In a number of illustrative variations, the necessary number and value of each equivalent circuit component is determined by a real-time state estimator.

In a number of illustrative variations, a real-time state estimator maintains an estimate of the equivalent circuit's present resistor and capacitor values, R_{i }and C_{i}, respectively, and the equivalent circuit open-circuit voltage, V_{0}.

In a number of illustrative variations, impedance data may be processed using any number of linear regression methods which may include but are not limited to the use of a Kalman filter, WRLS analysis, or any other method known in the art. In such variations, the equivalent circuit may be constructed to operate in a manner approximating the processed data.

In a number of illustrative variations, and as illustrated by **10** in parallel with any number of R+C pairs **11**. Each of the R+C pairs consists of a resistor **12** in series with a capacitor **13**. It is understood that the values of the resistors and capacitors in **11** are not expected to be equal.

In a number of illustrative variations, and as illustrated by **20** in series with any number of R∥C pairs **21**. Each of the R∥C pairs consists of a resistor **22** in series with a capacitor **23**. It is understood that the values of the resistors and capacitors in **21** are not expected to be equal.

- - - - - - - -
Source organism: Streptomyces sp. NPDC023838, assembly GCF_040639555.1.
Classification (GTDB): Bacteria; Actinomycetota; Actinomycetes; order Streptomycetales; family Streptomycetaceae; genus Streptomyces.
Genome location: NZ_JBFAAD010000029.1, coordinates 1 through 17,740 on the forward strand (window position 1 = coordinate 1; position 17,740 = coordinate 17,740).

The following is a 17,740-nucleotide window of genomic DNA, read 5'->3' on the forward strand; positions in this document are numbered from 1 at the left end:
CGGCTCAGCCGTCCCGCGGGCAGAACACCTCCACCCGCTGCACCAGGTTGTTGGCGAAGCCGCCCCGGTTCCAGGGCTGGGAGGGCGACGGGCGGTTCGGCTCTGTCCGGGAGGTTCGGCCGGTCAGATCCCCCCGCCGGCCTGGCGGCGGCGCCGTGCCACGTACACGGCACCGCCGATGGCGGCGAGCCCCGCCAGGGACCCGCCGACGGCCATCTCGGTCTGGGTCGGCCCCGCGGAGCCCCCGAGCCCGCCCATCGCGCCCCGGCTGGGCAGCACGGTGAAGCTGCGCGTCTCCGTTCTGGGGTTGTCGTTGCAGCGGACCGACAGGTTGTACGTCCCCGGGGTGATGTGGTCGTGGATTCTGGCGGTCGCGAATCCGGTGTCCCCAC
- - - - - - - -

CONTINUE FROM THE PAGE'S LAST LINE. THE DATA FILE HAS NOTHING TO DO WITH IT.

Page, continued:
In a number of illustrative variations, the battery yielding the processed data upon which the equivalent circuit is based may have voltage and current limits. In such variations, for the sake of avoiding damage to the battery, power predictions for the battery may be made by holding the equivalent circuit current at an extreme constant value and determining whether the resultant circuit voltage will remain within the voltage limits of the battery. If it is determined that the circuit voltage will remain within the voltage limits of the battery, a current-limited power may be predicted for the battery based on the extreme constant current. If, it is determined that the circuit voltage will not remain within the voltage limits of the battery, then the circuit voltage may be held at an extreme constant value within the battery voltage limits, and the current corresponding to the extreme constant voltage may then be determined. A voltage-limited power may then be predicted for the battery based on the extreme circuit voltage.